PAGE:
• Other applications

Chapter 6 - The Base Container

This is probably much to far back, but not sure we've built up enough knowledge until we get here.

  • What is a base container?
  • Why are we building one?
  • What is it for?
  • Building the container
    • Service registration
    • Logstash forwarder
    • Adding new Logstash config
    • Sensu client
    • Adding new Sensu checks
    • Running the actual services you want

Chapter 7 - Deploy a Web Service

  • What is the service? (I'm Here - small person tracking web service)
    • Doesn't require a database, just Redis, which we've already configured once.
    • PUT your location (eg "Home") to an endpoint
    • GET the endpoint to find out where you are
    • GET / to find out where everyone is
  • Building the container
  • Using the service
  • Metrics
    • Rack::StatsD
    • Track checkin counts
  • Logging
  • Backups - don't keep all your eggs in one basket.

Chapter 8 - Load Balancing

Need to think this one through a bit:

  • Nginx/VulcanD? Which one?
  • Platform layer load balancers like ELB?
  • Running multiple instances of a container.

Chapter 9 - Postgres

  • What is Postgres?
  • Why use it?
  • Container
    • Go into detail on Docker volumes.
  • Using the service.
  • Monitoring config.
  • Logging config.
  • Backups.
  • Redundancy.
  • Further reading.

Chapter 10 - A database backed web service

  • Something Django based? Maybe Node? We'll see.
  • Puts everything learnt previously together to deploy a full database backed web service.
  • Load balance it as well.
  • Share this book

About the Author

Jon Wood
Jon Wood

I've been building servers and hosting websites for a pretty large chunk of my life, starting out with a few friend's personal websites running from a home server in my bedroom I've always had a fascination with how the Internet works. Since those days of being lulled to sleep by a server's cooling fan I've worked for companies big and small, writing software, and running their web infrastructure. I've done everything from brochureware websites to building infrastructure to monitor thousands of devices. These days I work at Hubbub helping high street shops compete with multinational corporations.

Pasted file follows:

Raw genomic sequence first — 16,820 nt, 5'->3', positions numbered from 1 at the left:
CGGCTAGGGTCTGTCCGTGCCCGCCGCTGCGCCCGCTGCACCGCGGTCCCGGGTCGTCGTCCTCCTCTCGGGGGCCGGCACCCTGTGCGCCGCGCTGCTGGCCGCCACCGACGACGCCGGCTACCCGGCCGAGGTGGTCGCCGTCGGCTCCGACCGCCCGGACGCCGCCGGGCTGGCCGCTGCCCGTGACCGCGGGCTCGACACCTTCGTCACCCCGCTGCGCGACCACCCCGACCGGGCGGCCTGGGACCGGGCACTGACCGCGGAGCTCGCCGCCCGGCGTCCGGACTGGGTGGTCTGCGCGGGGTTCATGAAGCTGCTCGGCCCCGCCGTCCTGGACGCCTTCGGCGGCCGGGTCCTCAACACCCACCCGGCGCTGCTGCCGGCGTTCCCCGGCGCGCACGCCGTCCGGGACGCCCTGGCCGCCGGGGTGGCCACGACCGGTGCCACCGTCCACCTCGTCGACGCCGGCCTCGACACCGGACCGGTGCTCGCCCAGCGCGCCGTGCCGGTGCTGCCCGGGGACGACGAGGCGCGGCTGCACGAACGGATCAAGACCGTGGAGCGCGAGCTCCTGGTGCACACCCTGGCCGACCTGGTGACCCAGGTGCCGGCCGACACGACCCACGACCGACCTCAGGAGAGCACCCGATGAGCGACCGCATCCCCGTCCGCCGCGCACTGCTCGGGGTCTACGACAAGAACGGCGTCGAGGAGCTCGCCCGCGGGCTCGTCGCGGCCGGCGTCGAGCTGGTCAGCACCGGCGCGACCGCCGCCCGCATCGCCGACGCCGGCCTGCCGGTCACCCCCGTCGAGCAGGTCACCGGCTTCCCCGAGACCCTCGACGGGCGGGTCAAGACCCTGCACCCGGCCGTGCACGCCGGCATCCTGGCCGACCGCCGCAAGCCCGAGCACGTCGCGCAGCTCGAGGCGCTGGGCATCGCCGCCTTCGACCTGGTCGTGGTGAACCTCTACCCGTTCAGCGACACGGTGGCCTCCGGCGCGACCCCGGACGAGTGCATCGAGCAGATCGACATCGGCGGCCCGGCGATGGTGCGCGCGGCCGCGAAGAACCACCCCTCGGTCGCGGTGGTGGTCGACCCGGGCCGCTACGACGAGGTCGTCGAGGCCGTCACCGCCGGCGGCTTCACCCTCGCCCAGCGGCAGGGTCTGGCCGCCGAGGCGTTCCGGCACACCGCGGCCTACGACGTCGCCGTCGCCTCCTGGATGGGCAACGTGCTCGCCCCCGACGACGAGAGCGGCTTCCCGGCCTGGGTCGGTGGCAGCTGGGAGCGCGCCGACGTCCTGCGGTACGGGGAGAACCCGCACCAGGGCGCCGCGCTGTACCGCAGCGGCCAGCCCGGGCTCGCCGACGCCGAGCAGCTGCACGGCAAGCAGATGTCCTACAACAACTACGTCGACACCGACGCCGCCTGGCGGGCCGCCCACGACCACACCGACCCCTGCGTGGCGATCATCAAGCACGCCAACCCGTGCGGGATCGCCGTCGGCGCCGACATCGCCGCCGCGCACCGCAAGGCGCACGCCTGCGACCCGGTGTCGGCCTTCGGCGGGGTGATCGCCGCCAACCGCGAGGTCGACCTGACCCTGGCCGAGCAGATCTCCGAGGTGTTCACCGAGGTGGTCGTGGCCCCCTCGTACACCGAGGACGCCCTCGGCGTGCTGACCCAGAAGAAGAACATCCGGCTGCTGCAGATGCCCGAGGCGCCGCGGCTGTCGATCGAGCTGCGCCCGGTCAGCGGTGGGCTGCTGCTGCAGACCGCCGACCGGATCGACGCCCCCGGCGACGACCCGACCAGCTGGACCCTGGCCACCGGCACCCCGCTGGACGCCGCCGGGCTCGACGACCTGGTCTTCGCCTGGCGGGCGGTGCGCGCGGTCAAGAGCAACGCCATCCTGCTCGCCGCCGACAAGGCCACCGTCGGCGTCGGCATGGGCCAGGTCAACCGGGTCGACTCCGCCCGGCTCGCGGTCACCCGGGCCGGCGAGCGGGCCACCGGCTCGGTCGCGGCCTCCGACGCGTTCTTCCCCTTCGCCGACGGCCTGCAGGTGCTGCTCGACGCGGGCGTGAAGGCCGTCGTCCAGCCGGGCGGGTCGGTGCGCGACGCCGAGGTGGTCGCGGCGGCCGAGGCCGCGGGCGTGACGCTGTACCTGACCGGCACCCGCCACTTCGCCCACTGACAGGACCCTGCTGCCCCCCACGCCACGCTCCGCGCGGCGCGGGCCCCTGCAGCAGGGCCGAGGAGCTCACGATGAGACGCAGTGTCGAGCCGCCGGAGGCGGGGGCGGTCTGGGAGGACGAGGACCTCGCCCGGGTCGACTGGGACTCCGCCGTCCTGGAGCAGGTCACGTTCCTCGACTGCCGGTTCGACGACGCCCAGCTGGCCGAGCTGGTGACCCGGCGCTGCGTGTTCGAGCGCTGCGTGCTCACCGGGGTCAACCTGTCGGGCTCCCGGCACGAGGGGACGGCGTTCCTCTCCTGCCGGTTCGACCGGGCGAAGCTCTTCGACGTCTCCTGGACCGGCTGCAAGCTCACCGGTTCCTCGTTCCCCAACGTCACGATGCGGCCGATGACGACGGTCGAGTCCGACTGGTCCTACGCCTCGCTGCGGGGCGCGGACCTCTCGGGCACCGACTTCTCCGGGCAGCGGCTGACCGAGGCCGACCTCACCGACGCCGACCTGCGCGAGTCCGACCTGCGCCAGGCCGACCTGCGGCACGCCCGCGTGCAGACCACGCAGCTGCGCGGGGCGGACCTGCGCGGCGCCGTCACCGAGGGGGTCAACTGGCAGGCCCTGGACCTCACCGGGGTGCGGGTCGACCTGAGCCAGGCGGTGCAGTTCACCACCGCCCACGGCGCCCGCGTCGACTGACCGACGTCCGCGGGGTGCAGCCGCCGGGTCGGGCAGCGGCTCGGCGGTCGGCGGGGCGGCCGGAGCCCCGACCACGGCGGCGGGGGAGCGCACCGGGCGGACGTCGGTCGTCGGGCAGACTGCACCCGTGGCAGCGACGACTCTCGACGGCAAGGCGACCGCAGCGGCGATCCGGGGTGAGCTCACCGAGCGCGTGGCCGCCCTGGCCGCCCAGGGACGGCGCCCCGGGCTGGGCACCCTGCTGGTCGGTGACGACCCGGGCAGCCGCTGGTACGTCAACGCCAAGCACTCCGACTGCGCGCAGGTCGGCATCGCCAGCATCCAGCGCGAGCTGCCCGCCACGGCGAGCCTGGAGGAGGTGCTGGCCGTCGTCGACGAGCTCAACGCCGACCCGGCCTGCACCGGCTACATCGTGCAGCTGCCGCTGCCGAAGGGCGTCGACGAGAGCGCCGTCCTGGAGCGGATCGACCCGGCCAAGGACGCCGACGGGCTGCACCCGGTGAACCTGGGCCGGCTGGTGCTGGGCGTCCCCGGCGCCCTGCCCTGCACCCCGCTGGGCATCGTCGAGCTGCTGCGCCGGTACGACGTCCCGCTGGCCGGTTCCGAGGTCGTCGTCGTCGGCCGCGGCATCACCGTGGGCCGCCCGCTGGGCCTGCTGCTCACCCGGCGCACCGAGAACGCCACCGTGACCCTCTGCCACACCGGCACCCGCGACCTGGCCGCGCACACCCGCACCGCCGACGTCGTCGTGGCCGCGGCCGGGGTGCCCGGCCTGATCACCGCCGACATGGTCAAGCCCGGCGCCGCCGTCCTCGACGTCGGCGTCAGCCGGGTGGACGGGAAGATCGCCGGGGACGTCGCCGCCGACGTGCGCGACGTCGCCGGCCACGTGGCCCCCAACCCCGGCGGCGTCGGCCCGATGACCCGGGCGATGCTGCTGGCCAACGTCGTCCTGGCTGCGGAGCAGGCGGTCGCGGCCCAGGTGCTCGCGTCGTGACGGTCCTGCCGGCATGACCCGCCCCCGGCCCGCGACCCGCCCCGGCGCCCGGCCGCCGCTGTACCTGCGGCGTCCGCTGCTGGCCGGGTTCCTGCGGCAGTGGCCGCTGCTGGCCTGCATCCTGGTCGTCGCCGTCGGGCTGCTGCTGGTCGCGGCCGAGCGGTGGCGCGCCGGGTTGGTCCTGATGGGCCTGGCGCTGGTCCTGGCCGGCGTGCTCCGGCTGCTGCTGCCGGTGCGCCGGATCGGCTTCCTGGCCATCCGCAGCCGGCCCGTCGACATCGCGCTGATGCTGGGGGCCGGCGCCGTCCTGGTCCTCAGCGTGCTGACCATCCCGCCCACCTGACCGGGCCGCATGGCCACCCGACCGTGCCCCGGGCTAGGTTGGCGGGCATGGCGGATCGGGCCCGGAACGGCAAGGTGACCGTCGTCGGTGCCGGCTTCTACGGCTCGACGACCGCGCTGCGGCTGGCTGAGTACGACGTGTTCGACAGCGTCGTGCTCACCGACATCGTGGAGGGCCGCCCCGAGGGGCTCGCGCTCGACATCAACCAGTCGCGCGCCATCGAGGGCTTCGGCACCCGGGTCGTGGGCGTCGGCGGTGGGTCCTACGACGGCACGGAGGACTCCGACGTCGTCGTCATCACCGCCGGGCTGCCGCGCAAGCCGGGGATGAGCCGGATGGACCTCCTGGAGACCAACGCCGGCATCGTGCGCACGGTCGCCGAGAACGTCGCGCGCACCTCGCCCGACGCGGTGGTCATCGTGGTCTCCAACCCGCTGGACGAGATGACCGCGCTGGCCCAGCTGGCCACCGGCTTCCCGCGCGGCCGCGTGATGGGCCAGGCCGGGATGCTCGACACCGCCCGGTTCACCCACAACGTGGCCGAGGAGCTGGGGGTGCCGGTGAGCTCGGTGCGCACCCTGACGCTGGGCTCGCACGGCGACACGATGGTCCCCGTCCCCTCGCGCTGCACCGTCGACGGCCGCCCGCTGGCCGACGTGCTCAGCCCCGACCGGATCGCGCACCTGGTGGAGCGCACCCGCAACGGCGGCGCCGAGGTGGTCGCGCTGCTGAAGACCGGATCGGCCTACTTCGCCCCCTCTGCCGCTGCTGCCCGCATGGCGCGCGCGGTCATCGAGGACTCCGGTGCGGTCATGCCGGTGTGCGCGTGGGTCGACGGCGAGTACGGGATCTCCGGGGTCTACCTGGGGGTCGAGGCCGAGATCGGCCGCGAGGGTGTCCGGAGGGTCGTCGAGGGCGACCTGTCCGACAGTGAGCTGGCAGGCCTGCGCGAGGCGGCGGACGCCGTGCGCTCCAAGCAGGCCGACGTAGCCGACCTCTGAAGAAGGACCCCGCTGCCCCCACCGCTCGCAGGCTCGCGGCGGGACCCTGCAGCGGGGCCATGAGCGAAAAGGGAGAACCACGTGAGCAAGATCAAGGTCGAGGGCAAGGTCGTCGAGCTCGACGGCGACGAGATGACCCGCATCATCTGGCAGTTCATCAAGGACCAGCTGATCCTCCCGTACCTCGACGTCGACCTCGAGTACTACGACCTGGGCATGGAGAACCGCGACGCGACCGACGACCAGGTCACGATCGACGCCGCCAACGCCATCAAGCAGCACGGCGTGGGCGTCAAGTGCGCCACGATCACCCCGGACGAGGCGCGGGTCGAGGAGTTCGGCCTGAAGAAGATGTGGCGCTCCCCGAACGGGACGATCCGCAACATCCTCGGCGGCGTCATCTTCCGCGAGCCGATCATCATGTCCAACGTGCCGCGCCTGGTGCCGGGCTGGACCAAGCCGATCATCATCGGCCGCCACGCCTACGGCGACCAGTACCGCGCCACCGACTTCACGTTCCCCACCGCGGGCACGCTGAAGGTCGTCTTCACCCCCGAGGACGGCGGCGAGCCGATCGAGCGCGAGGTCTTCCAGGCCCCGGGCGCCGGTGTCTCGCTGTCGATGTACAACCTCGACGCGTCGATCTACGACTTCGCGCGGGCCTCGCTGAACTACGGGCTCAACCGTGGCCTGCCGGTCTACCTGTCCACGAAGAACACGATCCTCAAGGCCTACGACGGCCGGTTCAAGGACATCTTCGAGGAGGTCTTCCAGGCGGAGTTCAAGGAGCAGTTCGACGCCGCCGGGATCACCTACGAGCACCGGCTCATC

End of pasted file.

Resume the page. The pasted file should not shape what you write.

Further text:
Causes Supported

Code Club

https://www.codeclub.org.uk

A nationwide network of volunteer-led after school coding clubs for children aged 9-11.

We create projects for our volunteers to teach at after school coding clubs or at non-school venues such as libraries. The projects we make teach children how to program by showing them how to make computer games, animations and websites. Our volunteers go to their local club for an hour a week and teach one project a week. Each term the students will progress and learn more whilst at the same time using their imaginations and making creative projects. Terms 1 & 2 use Scratch to teach the basics of programming. Term 3 teaches the basics of web development using HTML and CSS. Term 4 teaches Python and so on. We’d like to put a Code Club in every single primary school in the country. There are over 21,000 primary schools in the UK, it’s a big task but we think we can do it!